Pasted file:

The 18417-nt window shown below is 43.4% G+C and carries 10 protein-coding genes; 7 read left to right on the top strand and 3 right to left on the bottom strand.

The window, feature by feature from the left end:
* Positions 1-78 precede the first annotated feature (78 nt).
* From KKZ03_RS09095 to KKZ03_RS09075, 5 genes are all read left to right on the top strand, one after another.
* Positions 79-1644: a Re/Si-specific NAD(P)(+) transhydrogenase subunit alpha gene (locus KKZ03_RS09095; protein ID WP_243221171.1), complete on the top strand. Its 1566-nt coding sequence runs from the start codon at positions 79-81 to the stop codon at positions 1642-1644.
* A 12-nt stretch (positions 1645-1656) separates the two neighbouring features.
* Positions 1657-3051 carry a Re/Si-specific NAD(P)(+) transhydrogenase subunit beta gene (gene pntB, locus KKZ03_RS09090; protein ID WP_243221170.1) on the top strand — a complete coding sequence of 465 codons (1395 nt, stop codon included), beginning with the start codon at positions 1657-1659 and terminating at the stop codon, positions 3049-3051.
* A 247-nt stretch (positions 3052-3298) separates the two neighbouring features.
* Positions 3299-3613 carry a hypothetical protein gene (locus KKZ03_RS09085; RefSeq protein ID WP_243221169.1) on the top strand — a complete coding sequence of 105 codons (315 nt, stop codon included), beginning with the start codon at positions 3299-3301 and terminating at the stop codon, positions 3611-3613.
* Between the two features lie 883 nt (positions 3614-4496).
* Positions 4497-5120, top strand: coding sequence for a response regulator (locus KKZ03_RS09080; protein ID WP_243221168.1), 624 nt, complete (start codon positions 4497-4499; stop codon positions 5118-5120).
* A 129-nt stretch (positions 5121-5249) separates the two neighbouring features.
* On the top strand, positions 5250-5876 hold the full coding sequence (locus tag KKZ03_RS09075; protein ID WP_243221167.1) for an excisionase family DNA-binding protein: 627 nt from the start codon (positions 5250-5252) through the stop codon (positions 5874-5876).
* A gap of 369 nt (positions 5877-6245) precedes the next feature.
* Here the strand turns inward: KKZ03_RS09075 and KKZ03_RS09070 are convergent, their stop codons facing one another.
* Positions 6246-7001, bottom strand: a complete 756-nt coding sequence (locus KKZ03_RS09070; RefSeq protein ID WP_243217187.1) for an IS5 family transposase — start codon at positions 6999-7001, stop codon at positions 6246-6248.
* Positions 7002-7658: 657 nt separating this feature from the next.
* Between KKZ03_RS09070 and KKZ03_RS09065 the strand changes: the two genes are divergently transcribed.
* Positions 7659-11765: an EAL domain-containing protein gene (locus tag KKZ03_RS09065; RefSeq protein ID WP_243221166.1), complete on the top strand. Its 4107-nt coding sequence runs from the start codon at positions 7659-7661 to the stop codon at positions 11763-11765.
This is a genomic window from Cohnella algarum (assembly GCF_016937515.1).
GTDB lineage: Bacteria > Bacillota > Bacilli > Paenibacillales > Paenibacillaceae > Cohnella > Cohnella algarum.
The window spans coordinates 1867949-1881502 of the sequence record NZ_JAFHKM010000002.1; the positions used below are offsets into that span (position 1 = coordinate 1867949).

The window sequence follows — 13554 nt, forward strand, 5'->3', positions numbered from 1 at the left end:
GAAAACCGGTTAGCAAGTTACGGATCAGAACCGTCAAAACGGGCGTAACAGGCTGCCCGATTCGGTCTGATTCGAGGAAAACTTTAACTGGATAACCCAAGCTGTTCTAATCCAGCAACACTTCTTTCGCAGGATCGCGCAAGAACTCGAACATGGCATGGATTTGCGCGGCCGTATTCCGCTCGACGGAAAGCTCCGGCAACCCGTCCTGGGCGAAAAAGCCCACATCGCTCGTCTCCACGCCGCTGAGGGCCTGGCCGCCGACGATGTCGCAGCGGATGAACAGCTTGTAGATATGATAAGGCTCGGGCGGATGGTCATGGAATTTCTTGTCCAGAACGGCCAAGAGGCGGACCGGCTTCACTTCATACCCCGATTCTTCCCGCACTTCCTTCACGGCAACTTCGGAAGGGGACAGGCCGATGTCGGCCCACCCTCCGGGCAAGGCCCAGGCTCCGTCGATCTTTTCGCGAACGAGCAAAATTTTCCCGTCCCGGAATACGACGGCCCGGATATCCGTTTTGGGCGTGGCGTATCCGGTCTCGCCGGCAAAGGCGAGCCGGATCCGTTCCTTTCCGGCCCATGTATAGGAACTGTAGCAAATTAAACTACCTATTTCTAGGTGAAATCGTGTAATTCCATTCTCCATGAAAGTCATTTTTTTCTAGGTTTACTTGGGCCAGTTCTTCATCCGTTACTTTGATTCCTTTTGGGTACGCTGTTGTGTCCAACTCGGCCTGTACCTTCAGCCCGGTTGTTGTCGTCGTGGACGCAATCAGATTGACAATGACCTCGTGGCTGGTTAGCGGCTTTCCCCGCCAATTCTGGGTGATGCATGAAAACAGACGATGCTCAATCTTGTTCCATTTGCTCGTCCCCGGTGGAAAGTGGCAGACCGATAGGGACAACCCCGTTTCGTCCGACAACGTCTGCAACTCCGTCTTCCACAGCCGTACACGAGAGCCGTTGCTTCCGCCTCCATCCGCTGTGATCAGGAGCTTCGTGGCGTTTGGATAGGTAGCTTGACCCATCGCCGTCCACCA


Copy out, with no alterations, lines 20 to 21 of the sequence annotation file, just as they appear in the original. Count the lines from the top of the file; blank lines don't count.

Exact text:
This is a genomic window from Cohnella algarum (assembly GCF_016937515.1).
GTDB lineage: Bacteria > Bacillota > Bacilli > Paenibacillales > Paenibacillaceae > Cohnella > Cohnella algarum.